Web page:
Link between Sickle Cell Disease and Malaria

The link between sickle cell disease and malaria is a very good example of how genetic variation can provide immunity from diseases. The malaria parasite fails to thrive in a person with sickle cell trait. This gives him immunity from malaria. The

Vatsal Anand
Blood DiseasesWritten by: Vatsal AnandPublished at: Jan 19, 2013
Link between Sickle Cell Disease and Malaria

The human red blood cells are disc-like and roughly concave in shape. When a person starts to suffer from sickle cell disease, the cells become shaped like a sickle. This has the effect of reducing their capacity to carry oxygen. It leads to anaemia, lung problems and strokes. Genetically speaking, a particular gene HBB releases a protein called beta haemoglobin which makes the red blood cells sickle shaped. It is an abnormal kind of haemoglobin. Now, the sickle cell disease is an inherited genetic disorder and has some effect on the malaria parasite.

If a person receives this problem gene from both his parents, he is sure to develop this disease and die prematurely. In case, the person receives this gene from only one of his parents, just a few of his body cells would be sickle shaped. Such people are often only the carriers of the mutated gene.

How Sickle Cell Disease and Malaria are Linked

Presence of sickle cells in a person is believed to provide resistance to malaria parasite for people living in areas which are endemic. This is clear from the fact that in the African lowlands, where malaria is endemic, the incidence of individuals with sickle cells is high, as compared to the African highlands.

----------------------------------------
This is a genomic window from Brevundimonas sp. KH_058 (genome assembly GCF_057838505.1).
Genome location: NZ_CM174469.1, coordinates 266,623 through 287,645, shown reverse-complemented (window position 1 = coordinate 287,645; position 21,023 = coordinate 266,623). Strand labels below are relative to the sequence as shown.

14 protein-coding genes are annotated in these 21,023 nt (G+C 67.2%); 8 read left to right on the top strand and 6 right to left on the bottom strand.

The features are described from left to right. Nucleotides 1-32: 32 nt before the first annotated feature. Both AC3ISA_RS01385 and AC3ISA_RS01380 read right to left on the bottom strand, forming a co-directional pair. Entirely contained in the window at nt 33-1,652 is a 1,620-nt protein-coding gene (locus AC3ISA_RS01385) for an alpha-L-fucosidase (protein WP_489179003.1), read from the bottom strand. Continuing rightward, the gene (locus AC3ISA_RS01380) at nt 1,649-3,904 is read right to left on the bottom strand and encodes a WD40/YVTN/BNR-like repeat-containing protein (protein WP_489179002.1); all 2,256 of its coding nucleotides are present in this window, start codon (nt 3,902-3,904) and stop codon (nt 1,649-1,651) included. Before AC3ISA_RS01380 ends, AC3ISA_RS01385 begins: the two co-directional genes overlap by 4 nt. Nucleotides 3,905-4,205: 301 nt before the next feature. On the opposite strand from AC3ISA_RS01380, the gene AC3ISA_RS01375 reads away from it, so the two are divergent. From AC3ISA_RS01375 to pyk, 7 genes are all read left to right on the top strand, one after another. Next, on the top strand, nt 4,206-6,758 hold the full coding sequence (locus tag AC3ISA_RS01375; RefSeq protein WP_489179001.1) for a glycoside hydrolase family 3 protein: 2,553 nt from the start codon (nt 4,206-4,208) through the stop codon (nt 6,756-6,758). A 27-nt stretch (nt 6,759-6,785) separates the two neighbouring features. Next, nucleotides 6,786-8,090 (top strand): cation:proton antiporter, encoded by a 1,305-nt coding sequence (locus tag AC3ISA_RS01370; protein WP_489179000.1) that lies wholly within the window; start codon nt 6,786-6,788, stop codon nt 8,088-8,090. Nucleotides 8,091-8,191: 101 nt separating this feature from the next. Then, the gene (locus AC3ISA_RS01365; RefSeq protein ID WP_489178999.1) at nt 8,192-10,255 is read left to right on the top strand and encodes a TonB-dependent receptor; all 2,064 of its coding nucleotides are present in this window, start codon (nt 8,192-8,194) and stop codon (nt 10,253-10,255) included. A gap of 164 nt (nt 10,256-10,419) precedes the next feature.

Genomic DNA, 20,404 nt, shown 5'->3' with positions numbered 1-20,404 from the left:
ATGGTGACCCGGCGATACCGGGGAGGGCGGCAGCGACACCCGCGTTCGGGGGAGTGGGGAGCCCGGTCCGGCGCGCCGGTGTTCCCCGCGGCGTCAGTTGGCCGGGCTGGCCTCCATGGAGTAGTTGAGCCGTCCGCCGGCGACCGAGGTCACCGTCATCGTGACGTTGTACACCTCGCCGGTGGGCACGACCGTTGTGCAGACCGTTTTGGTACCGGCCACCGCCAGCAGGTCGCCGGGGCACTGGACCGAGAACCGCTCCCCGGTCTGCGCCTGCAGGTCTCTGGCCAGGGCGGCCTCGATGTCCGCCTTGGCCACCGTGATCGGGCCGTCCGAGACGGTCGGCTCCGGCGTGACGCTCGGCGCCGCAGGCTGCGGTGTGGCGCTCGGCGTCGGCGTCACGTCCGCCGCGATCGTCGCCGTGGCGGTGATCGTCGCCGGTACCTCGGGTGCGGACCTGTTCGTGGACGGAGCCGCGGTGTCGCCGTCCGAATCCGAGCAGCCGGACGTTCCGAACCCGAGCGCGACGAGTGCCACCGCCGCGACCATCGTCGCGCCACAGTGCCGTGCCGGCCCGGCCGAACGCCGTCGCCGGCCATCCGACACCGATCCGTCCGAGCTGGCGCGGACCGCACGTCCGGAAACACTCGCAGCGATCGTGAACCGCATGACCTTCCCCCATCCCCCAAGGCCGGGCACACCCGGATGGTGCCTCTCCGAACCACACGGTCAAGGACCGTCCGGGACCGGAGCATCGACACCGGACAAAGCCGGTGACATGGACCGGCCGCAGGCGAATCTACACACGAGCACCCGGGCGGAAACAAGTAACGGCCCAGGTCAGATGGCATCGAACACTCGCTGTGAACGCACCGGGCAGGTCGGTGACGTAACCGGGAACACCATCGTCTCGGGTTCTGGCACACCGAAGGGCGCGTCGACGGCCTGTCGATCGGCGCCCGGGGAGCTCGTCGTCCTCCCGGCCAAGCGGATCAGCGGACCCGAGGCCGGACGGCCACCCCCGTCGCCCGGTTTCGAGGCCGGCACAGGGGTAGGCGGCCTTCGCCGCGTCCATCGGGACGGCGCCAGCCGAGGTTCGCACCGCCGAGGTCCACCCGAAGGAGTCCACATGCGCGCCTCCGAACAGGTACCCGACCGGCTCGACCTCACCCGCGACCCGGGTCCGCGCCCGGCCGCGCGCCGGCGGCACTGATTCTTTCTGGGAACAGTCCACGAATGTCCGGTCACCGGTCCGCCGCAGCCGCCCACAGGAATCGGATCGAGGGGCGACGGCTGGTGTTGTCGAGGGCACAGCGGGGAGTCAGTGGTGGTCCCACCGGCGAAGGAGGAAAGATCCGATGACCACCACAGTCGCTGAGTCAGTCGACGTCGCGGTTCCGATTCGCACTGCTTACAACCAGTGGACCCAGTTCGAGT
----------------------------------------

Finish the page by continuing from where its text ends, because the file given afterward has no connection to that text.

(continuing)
Various explanations have been given for this phenomenon –

  • When the malaria parasite enters the bloodstream of a person with sickle cell trait, the red blood cells break down and do not allow the parasite to continue its lifecycle. In other words, it is not able to get the required conditions necessary for its survival.


  • The malaria parasite needs haemoglobin to grow. It is not able to continue its growth with the beta haemoglobin released by genes that cause sickle cell disease.


  • Since the oxygen concentration of red blood cells in people with sickle cell trait is low, the malaria parasite reduces it even further, leading to its destruction.


  • The low oxygen concentration has another effect on sickle cells. The potassium of these cells leaks. Potassium is needed by the malaria parasite for its growth which it is not able to get.


Although, the above explanation is plausible and very convincing, more research on this association of sickle cells and immunity from malaria is needed. Sickle cell disease is surely one of nature’s ways of doing the balancing act.


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